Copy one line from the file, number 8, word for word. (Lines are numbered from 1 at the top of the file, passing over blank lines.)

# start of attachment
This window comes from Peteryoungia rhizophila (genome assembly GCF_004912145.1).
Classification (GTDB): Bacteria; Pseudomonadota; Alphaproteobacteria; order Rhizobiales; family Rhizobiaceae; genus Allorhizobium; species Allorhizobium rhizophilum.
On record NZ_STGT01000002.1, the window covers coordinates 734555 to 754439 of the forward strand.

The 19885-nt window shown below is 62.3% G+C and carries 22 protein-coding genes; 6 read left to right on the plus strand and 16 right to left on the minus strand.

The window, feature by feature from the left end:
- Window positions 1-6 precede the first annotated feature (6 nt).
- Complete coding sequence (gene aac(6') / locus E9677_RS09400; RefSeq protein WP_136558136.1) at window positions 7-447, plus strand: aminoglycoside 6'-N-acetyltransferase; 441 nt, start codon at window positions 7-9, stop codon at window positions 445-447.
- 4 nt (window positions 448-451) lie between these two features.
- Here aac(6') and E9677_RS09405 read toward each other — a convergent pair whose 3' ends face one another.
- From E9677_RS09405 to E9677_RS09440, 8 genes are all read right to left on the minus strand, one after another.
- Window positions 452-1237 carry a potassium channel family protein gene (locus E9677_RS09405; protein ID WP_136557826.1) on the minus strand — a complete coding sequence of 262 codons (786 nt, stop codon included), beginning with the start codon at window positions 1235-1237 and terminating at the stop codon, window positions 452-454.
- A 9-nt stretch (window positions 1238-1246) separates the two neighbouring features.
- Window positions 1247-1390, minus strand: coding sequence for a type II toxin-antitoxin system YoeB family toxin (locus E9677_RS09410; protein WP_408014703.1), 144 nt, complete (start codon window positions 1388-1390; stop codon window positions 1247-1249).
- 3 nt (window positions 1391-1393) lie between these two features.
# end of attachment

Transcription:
- 4 nt (window positions 448-451) lie between these two features.